His cadence was so frequent that I pulled an oar and spun around to see what he was doing. He was anchored less than 10 feet away from the dam, over the deepest water in the pond, and he wasn’t even casting.
With only four feet of line out, he was jigging directly under his raft. As he raised fish out of the water, they dropped into his lap and he tossed them back. We fished for hours, and released too many fish to count before departing.
Later that summer, I took a guest from Scotland to the pond. He introduced me to a “Loch Rig,” which consists of three flies attached to one leader, a streamer, a wet and a dry fly as a dropper. He was hauling in three fish at a time, all of them swimming in different directions.
Although I lacked his casting proficiency, I managed numerous three-bangers as well. Eventually, the dam breached with old age and the pond is a mudflat with a small stream running through it.
Flurry of activity
In the early 1980s, I often biked deep into the St. Regis Canoe Area, with a pack raft to fish and pond hop. It was early spring, the bugs were wicked and the fishing had been slow. I was in camp, along the edge of a small pond when the flurry began.
It started with a loud crack. My back was to the water, but I could see the rings. I dismissed the clap as a beaver sounding a warning. But, in an instant, the pond lit up with slashing surface rises. I launched myself into the raft and rowed as fast as possible.
The action continued and I could see the sides of long, fat brook trout flashing just below the surface. Along the shore, fish were actually causing pods of pitcher plants and leatherleaf bushes to shake as they chased after emerging dragonflies.
The dragonfly nymphs were crawling out of the water onto the vegetation, and the trout were hunting them down. For almost 20 minutes, which seemed like an eternity, I took large handsome brook trout on nearly every cast. Then it was over, as if someone had flicked a switch, and the waters were still.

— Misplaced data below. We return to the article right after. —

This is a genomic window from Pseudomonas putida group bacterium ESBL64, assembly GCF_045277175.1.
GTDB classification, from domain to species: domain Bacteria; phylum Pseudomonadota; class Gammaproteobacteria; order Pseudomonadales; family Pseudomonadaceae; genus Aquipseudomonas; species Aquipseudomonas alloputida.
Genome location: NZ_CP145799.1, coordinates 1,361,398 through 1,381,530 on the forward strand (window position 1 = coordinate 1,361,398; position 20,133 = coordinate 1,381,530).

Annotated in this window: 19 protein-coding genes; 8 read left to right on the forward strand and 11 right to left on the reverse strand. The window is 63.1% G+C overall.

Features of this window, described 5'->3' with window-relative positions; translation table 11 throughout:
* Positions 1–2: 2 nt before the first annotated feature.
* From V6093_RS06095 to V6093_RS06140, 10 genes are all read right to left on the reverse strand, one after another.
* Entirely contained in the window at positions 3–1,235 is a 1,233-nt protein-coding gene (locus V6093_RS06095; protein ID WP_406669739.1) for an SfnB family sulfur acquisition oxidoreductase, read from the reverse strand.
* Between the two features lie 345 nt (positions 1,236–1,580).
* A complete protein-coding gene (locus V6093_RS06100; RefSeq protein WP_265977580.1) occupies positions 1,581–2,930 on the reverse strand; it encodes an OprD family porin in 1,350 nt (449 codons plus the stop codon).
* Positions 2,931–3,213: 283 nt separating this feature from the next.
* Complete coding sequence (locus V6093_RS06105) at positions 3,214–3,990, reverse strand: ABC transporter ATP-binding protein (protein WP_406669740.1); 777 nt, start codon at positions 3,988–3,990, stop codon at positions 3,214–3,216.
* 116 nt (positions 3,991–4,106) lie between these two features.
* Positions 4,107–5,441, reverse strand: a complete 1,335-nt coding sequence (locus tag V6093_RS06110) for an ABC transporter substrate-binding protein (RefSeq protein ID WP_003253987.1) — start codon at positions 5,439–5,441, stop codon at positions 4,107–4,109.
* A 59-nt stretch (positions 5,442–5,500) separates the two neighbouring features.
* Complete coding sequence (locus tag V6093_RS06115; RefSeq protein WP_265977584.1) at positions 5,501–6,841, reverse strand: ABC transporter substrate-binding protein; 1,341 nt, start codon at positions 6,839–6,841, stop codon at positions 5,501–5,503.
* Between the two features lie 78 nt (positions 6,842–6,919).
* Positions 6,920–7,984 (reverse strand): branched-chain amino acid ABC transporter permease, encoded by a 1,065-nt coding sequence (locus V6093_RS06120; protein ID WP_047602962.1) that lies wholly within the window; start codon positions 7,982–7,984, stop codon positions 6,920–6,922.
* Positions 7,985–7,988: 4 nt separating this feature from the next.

I released all that I could. However some took the hook deep and I ended up with eight fish (back then the limit was 10).
I cleaned the fish, packed my gear and made a quick trip of the ride home. The combined weight of the eight fish was 13 and three-quarter pounds.
Game of ‘decoy fish’
A similar experience occurred in the fall of that year, while fishing brook with two friends in a guideboat. In the clear water of the pond, we could actually see the fish following our lures under the boat.
It was interesting to note that when one of us would hook a fish, an entire school would follow it almost to the boat. I have since learned that a fish in distress will attract others.
We ended up playing a game we called “decoy fish,” which required the first person with a fish on his line to leave it in the water until one of the other anglers hooked one.
In this manner, we caught and released over a dozen brookies in a row.
Similarly, one fall I fished with an old friend on a remote pond near Cranberry Lake. As we paddled up the outlet toward the main body of the pond, there was a loud splash ahead. I cast a streamer fly to the exact spot and instantly a fish was on.
My friend followed with a cast and got the same results. We continued the process, joking about who could catch the greatest number of fish on consecutive casts.
I’ve forgotten who won, although if it was him, I’ll soon be reminded. However, I do recall the record for the day stood at 14 brook trout taken in succession.
I’ve since adopted the same approach on numerous small streams, where I’ve actually taken over two dozen brook trout on consecutive casts. While it is still quite enjoyable, it is difficult to top the excitement of having a similar string of two- and three-pound brookies on the line in succession.
In the dark of night
I’ve fished blind on several occasions, casting in the dark well into the night along a local river. It can be a difficult proposition, but productive. In the pitch-black darkness, it is hard to maintain balance, especially with the flow of the river and the pull of a large brown trout.
On one particular evening, I fished alongside a local restaurant in Lake Placid, where big browns would move upstream in the rapid during the night. I had taken several nice fish, when I had a take on the back cast, which was odd.
As I stripped in flyline, I felt only a slight tug, and discovered a bat at the end of my line. Needless to say, it was released and I no longer fish anywhere near streetlights, in the night.